Howard will excel because he won’t be guarded as tightly or double-teamed. There’s just too much talent on the roster to do that. I think he’s simply going to be more open this year and will take full advantage by DESTROYING opposing defenses. Best shooter in the country and Big East Player of the Year are definitely within grasp for the Arizona native.

Potential Pitfalls


Okay so I’m going to be academic here and actually put some thought into this one even though I don’t want to. Let’s be honest, this is how we BS’d many papers in college.

Let’s talk about Howard’s defense. If it doesn’t even marginally improve this season, he could cause the Golden Eagles some trouble defending the pick and roll. Thankfully the rest of the team has the potential to be at the very least average on defense so it might not be noticeable. Thinking long-term, it would be of great interest for Howard to improve his defense if he wants a legitimate shot at a top end pro career. It can be any aspect of his defense really. On ball defending, steals, charges taken, it doesn’t matter to me.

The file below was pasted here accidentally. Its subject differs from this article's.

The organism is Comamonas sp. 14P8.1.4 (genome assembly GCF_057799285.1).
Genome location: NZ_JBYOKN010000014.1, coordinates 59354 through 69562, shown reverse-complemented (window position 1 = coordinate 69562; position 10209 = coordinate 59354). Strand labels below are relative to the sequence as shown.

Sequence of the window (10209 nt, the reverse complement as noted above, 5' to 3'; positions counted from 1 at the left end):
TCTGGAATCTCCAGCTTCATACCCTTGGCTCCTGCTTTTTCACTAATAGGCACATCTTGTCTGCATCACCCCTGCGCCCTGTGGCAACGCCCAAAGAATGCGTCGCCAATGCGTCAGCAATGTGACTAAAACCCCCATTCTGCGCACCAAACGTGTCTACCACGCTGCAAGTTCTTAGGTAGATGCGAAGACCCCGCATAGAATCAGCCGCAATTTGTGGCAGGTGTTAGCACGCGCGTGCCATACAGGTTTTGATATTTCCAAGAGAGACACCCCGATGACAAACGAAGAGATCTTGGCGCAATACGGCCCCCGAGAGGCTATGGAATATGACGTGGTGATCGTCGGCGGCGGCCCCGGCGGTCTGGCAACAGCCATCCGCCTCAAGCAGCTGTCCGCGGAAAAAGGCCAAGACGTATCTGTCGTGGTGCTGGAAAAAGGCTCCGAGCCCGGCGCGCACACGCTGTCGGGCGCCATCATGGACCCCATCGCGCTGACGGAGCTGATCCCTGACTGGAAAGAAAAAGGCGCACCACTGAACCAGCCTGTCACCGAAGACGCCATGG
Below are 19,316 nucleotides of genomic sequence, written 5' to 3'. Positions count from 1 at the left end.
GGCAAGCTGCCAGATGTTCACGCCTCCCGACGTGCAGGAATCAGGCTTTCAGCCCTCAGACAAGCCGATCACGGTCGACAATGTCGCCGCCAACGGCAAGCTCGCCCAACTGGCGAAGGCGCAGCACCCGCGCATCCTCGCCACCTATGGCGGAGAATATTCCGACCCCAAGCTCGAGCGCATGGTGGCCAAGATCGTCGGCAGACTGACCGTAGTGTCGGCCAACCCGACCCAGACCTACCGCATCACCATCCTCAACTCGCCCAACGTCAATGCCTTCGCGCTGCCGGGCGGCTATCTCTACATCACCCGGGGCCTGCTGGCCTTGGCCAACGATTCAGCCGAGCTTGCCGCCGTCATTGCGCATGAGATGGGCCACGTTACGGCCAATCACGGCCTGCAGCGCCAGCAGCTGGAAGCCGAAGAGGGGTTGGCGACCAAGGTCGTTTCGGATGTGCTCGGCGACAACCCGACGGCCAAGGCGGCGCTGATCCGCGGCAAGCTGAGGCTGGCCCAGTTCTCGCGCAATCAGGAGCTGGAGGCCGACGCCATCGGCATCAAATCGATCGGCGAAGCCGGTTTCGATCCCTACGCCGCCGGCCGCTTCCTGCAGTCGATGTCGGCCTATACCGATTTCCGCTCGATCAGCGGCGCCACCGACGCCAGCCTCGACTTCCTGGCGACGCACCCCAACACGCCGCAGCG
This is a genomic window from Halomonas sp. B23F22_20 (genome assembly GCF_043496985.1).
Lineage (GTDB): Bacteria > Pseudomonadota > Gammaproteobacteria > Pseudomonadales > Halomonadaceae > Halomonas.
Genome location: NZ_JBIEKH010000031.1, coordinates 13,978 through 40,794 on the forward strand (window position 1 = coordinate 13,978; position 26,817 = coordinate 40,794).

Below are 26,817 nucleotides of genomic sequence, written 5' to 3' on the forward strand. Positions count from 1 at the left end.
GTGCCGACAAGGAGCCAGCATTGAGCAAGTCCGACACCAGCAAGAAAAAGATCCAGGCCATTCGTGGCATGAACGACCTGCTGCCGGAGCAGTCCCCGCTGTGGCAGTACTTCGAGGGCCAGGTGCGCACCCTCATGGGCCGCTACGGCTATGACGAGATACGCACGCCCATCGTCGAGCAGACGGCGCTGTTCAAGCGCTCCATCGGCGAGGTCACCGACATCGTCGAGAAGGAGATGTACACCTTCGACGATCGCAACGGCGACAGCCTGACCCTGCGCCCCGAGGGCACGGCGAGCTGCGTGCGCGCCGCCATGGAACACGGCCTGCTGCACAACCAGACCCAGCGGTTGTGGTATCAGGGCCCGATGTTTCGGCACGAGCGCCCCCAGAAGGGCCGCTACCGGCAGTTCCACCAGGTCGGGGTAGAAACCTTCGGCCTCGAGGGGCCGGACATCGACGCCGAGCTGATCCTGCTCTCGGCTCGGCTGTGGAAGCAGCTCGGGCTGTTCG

If Howard’s defense doesn’t improve, his minutes could take a slight hit when Wojo needs a defensive lineup on the court. As mentioned above, Marquette has options on offense other than Howard. While having Howard on the floor is the preference, if Wojo feels he has a better defensive option without him, the Golden Eagles will still be able to score fairly easily.

Let me begin by checking in on how well Markus met the reasonable expectations I set for him at the beginning of the season in the preview that’s blockquoted directly above.

  • Top 5 in the Big East in scoring? Check (finished 1st).
  • Top 3 in three-point percentage? Nope, finished in 8th with 40.3%.
  • First in threes made? Yep, led the league in made threes (120) and per game average (3.5).
  • First in free throw percentage? No, got edged out by teammate Sam Hauser who led the conference with 92.4%.
  • All Big-East First Team? Most definitely, and won the Big East Player of the Year as well.